- House Flies
Although it does not bite like stable flies and horn flies, house flies are a major annoyance to animals. These flies also pose a disease risk because they can serve as vectors for mastitis, pinkeye, E. coli, salmonella, and others.
Determine the severity of the problem
Simple observation of your animals can help you determine if there is a significant problem with flies. The “economic injury level” is defined as the fly load at which production begins to be negatively affected.
To determine if there is a horn fly problem, focus on examining the fly load on the backs of animals during the mid-morning hours before the flies retreat to the underside in the heat of the day. Count the flies on at least 10 to 15 different animals. The economic injury level for horn flies is 100 or more flies per animal.
Face flies are much more obvious to detect, as they congregate around an animal’s face. As with stable flies, count the number of face flies around the eyes, ears, nose, and mouth for at least 10 to 15 different animals to determine if there is a problem. The economic injury level for face flies is 10-15 flies per face.
As previously mentioned, stable flies generally prefer the legs of animals so if you see flies accumulating around the legs (often the front legs), especially in the cooler morning hours, you likely are seeing stable flies. The economic injury level for stable flies is 5 flies per leg.
Choose an integrated treatment approach
While the initial reaction may be to reach for the fly spray, it is important to recognize that fly sprays and other insecticide treatments will not provide adequate long-term solutions for controlling flies. To be effective, a good fly control program must utilize an integrated approach.
The cornerstone of an effective fly-control program is sanitation. Cleaning up organic material, which provides an ideal environment for flies to reproduce, interrupts the fly life-cycle and helps keep numbers down. Most flies, especially stable flies and house flies, prefer to lay their eggs in decaying organic matter, such as manure, feed, and bedding. Though cleaning is usually not on the top of everyone’s summertime to-do list, try to make a point to remove this material at least weekly during fly season. Focus on places where animals congregate, such as the feed bunk and waterers. For cows and heifers on pasture, remove manure and old feed from around any sacrifice or feeding areas. For calf barns, clean up any spilled milk, sweet-feed, and milk powder. Store opened bags of milk replacer in airtight containers to keep the flies out. In addition to organic matter removal, try to keep these areas as dry as possible by ensuring proper drainage and fixing any water leaks.
Other tools used to help control flies include sticky tapes, traps, parasitic wasps, oral larvicides, and topical insecticides. Sticky tapes and baits work well for house flies, which usually do not spend a large amount of time physically on animals. For maximum effect, sticky tapes should be strategically placed at fly-entry points, such as doorways and windows and changed every few days. Parasitic wasps can also be used to help control stable and house fly populations. These insects prey on the developing fly pupae, which reduces the number of fly larvae that reach maturity. However, conditions must be right in order to promote proliferation of these natural fly predators in order for them to provide effective control. Oral larvicides are insecticides that are consumed daily in the feed and pass into the manure. Once in the manure, the larvicide it will kill developing fly larvae for a period of time.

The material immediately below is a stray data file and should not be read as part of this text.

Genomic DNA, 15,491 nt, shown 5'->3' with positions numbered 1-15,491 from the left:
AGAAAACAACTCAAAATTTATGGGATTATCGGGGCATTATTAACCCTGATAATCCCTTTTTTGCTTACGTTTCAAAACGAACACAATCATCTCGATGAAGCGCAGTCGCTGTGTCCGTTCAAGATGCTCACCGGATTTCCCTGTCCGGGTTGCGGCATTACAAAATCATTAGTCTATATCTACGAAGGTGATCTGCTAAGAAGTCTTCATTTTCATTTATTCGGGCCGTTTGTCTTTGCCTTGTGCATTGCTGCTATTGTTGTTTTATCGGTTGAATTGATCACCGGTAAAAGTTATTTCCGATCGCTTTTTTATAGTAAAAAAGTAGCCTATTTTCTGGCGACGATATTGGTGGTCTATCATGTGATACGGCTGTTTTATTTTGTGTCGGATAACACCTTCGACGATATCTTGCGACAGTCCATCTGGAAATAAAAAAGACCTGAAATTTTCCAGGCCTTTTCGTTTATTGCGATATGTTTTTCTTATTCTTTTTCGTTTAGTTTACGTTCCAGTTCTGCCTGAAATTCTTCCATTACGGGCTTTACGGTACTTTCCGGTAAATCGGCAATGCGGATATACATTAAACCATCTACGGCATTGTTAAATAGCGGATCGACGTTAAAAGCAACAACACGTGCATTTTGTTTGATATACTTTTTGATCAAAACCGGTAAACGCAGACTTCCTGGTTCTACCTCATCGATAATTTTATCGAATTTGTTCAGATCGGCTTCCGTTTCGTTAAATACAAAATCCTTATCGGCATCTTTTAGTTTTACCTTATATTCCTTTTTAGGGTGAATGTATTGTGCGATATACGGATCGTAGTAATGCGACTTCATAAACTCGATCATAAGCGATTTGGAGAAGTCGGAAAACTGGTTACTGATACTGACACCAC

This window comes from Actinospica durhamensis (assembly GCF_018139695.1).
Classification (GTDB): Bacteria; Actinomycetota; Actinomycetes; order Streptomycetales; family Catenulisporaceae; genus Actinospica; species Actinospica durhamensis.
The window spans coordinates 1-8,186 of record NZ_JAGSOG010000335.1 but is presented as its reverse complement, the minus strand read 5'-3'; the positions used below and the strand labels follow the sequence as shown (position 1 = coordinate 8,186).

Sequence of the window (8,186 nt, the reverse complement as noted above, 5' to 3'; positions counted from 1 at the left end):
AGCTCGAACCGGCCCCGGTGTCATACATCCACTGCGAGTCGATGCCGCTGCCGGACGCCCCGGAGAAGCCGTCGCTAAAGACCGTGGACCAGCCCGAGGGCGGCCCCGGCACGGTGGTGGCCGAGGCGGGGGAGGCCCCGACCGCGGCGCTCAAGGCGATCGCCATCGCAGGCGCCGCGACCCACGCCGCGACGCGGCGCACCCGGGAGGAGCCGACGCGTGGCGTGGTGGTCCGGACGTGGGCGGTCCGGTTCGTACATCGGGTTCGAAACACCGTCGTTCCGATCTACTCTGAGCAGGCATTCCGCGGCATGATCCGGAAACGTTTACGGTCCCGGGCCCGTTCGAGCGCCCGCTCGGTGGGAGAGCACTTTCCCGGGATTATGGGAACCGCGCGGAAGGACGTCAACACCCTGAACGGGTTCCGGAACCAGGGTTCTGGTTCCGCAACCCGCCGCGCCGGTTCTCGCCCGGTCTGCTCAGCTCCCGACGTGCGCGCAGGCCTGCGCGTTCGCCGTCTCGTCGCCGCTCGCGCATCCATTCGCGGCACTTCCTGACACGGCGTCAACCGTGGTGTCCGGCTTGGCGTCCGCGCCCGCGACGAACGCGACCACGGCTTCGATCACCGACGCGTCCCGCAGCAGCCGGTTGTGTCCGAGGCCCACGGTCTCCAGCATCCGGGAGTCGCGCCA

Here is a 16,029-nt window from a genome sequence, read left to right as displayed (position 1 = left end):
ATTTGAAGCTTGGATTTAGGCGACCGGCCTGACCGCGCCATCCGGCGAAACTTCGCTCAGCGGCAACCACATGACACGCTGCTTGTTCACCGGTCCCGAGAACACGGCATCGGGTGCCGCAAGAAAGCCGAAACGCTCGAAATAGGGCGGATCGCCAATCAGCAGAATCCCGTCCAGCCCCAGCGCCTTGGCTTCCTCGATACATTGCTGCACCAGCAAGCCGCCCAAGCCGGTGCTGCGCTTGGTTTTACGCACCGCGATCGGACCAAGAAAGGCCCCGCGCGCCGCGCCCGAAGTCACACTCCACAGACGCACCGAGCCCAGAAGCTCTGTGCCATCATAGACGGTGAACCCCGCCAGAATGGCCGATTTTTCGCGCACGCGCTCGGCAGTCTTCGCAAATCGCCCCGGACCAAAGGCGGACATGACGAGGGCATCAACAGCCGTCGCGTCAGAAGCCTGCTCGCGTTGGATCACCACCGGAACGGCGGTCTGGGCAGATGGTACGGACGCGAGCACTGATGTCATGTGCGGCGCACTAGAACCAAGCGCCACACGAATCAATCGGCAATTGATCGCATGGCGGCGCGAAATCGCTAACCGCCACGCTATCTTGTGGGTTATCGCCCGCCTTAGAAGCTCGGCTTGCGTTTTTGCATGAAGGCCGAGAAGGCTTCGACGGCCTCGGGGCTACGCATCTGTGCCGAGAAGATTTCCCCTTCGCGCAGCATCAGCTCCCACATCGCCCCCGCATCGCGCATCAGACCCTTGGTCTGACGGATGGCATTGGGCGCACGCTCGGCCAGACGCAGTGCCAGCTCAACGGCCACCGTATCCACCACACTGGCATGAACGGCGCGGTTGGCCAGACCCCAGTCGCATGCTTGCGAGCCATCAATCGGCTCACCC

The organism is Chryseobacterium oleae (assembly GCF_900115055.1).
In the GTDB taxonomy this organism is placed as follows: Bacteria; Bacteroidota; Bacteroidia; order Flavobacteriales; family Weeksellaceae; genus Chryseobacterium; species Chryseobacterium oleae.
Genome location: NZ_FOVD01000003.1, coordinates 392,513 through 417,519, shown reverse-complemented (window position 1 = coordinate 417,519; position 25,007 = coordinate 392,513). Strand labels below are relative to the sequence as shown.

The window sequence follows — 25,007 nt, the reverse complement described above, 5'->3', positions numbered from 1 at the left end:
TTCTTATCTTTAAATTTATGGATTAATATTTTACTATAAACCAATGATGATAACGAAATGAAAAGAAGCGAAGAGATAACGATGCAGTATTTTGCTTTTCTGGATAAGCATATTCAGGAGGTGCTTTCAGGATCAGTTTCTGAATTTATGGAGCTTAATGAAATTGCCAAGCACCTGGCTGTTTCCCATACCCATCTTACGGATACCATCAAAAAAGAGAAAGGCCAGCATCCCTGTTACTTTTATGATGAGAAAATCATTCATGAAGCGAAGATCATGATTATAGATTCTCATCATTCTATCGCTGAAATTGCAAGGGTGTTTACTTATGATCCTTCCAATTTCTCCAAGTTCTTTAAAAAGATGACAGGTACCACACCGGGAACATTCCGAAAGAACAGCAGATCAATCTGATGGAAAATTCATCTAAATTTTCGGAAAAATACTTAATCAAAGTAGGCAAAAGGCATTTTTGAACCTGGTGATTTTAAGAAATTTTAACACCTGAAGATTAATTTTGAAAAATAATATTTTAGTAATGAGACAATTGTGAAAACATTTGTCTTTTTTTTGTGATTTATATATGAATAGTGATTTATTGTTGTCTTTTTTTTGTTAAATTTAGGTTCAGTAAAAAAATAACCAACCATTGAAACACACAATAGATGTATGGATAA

Topical insecticide treatments are most effective against face flies and horn flies. Regardless of the insecticide selected, be sure to carefully read the label before use to ensure proper administration. Not all products are approved for use in lactating cows. Topical insecticides can be applied through self-application devices (rubs, dust bags), controlled release methods (fly tags), and direct application (pour-on, sprays). Self-application devices are most effective when incorporated into a forced-use system, where animals must come into contact with the insecticide in order to obtain water, feed, or shade. Fly tags can be useful for animals on pasture, but it is important to use them properly to help prevent the development of resistance. Fly tags should only be used when indicated by the economic injury level (10-15 face flies per face or over 100 horn flies per animal) and should be removed at the end of the fly season. Pour-on and animal spray insecticides can also be useful. However these only work to temporarily reduce fly populations and must be reapplied every few weeks throughout the season.
Evaluate and reassess regularly
As with any intervention program, it is always a good idea to assess progress to ensure that what you’re doing is working. Check your animals often (at least every other week) to ensure you have adequate control (i.e., fly numbers are below their economic injury levels). If you see fly populations starting to creep up, it’s time to revisit your fly control program and see where adjustments can be made. Perhaps some fine-tuning is all that is needed. Or, perhaps, it’s time to try a new approach to see if it will work for your farm.
This article appears on June 8, 2021, Volume 2, Issue 2 of the Maryland Milk Moo's newsletter.